How to Try On Hiking Boots and Shoes

The perfect fit: not too big and not too small

Close-up of hiking boots walking on a trail through the mud
Daniel H. Bailey/Photolibrary/Getty Images

It's almost impossible not to go into sticker stock every time you visit the shoe section of a sporting goods store. Really? They want more than $100 for footwear being purchased with the express intention of abusing it until it falls apart. On the other hand, your hiking shoes or boots will be the foundation of your every experience on the trail. You can't get far without them, and an ill-fitting pair will subject you to a smorgasbord of agonies.

In other words, expensive hiking boots are worth the cost—if they live up to their promises. Quality hiking footwear is sturdy enough to protect your feet as you hike for miles, sensitive enough that you can feel your connection to the trail, and comfortable enough that—if sized properly and worn with the right socks—you'll rarely, if ever, have to deal with blisters, damaged toenails, or sore spots on your feet.

The more complicated news is that even though everyone has their favorite types, there's no single cookie-cutter answer to which hiking boots are best.

Tips for Buying Hiking Boots and Shoes

Use these tricks to help gauge how well every hiking boot or shoe you try on fits your feet. Before shopping, keep the following in mind:

  • Go shopping near the end of the day, when feet are at their largest.
  • Wear the same socks and pants you'd wear to go hiking. If you expect to wear a wide range of socks—say, thin socks for summer hiking and thick woolen socks for winter hiking—bring the thickest and thinnest socks with you.

Once You're at the Store

  1. Ask a salesman or saleswoman to measure both of your feet. This will give you a starting point for boot sizes, and it'll tell you if one foot is larger than the other.
  2. Lace up both boots, stand up, and wiggle your toes. Your big toes should be close to, but not touching, the front of the toebox. Ask a helper to press his or her thumb down over the front of the boots, just front of your big toe. As a general rule, if there's a full thumb's-width of space between your big toe and the front of the toebox, the boots are too big. (Remember, this assumes you're already wearing your hiking socks—including thick, winter socks if you're planning on using them.) Also, the lighter-weight (and thus more flexible) the footwear, the closer the fit you can get away with.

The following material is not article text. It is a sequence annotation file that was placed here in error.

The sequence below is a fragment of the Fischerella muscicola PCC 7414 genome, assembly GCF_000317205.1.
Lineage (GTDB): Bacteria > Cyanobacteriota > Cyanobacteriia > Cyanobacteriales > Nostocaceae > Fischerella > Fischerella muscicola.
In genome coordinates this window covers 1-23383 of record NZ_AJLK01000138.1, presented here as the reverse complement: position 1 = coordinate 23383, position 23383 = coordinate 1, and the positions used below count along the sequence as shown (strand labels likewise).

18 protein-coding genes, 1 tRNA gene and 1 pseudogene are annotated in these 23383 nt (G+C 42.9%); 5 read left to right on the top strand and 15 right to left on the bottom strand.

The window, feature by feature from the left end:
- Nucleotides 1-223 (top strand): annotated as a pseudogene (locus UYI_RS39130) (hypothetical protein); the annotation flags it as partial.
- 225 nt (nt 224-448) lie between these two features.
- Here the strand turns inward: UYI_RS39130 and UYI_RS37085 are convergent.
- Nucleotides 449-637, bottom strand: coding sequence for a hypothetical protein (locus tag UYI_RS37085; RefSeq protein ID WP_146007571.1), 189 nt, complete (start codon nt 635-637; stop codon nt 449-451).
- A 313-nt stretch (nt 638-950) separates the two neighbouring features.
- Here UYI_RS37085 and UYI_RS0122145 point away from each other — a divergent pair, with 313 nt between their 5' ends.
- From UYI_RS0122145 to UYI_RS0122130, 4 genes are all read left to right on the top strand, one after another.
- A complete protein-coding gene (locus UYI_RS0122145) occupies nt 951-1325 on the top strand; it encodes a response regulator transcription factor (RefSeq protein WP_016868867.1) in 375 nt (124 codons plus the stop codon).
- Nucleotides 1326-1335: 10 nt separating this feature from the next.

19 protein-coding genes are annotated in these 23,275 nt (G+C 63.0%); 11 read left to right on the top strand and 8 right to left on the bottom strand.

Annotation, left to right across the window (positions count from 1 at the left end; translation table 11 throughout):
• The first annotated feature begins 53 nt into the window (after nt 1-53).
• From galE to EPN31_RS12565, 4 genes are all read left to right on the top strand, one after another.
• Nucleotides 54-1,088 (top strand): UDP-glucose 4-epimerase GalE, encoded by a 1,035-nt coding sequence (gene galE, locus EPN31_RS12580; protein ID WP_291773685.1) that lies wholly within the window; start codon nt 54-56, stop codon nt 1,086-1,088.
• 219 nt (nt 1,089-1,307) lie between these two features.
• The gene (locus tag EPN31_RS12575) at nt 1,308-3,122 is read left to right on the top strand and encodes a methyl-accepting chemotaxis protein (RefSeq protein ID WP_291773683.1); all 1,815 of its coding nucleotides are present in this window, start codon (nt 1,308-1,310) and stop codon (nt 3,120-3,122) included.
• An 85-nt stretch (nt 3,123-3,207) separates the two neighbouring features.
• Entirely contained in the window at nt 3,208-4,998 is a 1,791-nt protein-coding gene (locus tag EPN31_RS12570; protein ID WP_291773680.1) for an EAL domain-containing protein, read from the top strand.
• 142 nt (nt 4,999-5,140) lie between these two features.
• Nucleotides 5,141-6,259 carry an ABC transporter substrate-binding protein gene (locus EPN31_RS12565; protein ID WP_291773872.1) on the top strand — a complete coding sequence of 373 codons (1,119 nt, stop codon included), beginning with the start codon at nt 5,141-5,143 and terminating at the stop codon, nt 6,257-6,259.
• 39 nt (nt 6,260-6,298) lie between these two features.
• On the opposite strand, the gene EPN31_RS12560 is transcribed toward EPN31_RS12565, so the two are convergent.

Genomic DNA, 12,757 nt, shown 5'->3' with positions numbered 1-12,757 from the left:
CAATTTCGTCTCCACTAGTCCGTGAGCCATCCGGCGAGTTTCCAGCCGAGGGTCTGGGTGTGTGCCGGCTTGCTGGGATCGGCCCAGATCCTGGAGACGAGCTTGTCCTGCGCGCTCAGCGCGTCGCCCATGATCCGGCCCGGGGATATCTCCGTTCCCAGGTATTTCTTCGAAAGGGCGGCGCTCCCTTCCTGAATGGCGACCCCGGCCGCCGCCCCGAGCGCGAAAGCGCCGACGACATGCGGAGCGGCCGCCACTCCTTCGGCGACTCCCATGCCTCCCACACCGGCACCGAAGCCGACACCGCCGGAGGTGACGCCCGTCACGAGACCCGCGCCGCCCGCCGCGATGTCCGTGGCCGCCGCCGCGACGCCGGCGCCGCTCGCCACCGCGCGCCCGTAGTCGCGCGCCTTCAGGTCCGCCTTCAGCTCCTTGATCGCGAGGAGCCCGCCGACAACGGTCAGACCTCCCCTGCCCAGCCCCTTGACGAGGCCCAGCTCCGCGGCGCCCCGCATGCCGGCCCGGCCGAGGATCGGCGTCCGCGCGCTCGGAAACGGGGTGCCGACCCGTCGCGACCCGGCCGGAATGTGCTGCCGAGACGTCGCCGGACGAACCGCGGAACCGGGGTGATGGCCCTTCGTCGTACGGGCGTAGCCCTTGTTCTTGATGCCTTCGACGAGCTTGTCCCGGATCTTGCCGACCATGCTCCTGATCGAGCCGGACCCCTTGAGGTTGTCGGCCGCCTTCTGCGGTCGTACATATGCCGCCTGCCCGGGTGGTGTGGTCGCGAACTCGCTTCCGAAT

3. Roll forward onto your toes, then back onto your heels. Do this a few times. If the boots really fit well, your heels won't move up and down inside the boot at all. The more your heels move, the more likely you are to get blisters when using these boots.
  4. Walk uphill and downhill. If the store offers an inclined ramp or chunk of rock you can walk up and down on, use it. If the boots fit right, your feet will stay securely positioned; if they don't fit right, your heels will move around in the boot as you walk uphill, and your toes will slide forward against the edge of the toebox as you go downhill.
  5. Take a stroll around the store at varying speeds. If you feel any pinches, pokes, rubs, or "hot spots" of friction anywhere in either boot, it's not the right footwear for your trail adventures.

Don't let anyone convince you that problem areas will go away as the boot breaks in. Very heavy-duty boots may soften up and form to your foot somewhat with use, but they should still fit properly (and reasonably comfortably) from the get-go. The one exception is the ankle cuff on leather boots, which will almost always soften up with use. Lighter boots and hiking shoes need little to no break-in period at all.

Having Trouble Finding Boots and Shoes That Fit?

Try the following tips:

  • Try on men's shoes (if you're a woman) and women's shoes (if you're a man). Not all companies build their shoes on gender-specific lasts but, if they do, those minor differences may be all the tweaking you need to get a perfect fit.
  • Ask for a wider (or narrower) width. If the boots you're trying on don't come wide or narrow enough, try a pair that offers more widths to choose from.
  • If you have small feet, try on children's boots and shoes. Bonus: They're often cheaper than adult footwear. Potential downside: Kids' footwear may not be built to endure as much abuse as boots designed for adults.
  • Change your socks. Seamless, padded socks (available in most sporting goods stores) can reduce rubbing and discomfort around your toes and ankles.
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